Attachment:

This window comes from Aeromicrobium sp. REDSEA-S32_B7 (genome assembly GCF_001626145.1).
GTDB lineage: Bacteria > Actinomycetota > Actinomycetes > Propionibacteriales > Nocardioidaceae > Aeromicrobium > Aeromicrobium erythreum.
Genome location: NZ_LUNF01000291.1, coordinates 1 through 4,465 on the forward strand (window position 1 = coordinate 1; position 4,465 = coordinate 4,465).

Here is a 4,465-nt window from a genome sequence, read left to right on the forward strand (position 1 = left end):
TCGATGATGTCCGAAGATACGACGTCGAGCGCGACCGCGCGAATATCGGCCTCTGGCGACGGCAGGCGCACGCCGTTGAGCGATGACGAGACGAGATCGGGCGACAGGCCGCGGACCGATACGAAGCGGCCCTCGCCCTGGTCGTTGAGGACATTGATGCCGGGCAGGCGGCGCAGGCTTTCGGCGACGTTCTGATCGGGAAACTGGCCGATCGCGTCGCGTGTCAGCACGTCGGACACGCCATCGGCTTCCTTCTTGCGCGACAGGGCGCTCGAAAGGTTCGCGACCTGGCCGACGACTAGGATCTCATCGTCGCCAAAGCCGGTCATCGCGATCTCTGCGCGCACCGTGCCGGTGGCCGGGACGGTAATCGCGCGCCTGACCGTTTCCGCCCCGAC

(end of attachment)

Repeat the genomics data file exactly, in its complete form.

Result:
This window comes from Aeromicrobium sp. REDSEA-S32_B7 (genome assembly GCF_001626145.1).
GTDB lineage: Bacteria > Actinomycetota > Actinomycetes > Propionibacteriales > Nocardioidaceae > Aeromicrobium > Aeromicrobium erythreum.
Genome location: NZ_LUNF01000291.1, coordinates 1 through 4,465 on the forward strand (window position 1 = coordinate 1; position 4,465 = coordinate 4,465).

Here is a 4,465-nt window from a genome sequence, read left to right on the forward strand (position 1 = left end):
TCGATGATGTCCGAAGATACGACGTCGAGCGCGACCGCGCGAATATCGGCCTCTGGCGACGGCAGGCGCACGCCGTTGAGCGATGACGAGACGAGATCGGGCGACAGGCCGCGGACCGATACGAAGCGGCCCTCGCCCTGGTCGTTGAGGACATTGATGCCGGGCAGGCGGCGCAGGCTTTCGGCGACGTTCTGATCGGGAAACTGGCCGATCGCGTCGCGTGTCAGCACGTCGGACACGCCATCGGCTTCCTTCTTGCGCGACAGGGCGCTCGAAAGGTTCGCGACCTGGCCGACGACTAGGATCTCATCGTCGCCAAAGCCGGTCATCGCGATCTCTGCGCGCACCGTGCCGGTGGCCGGGACGGTAATCGCGCGCCTGACCGTTTCCGCCCCGAC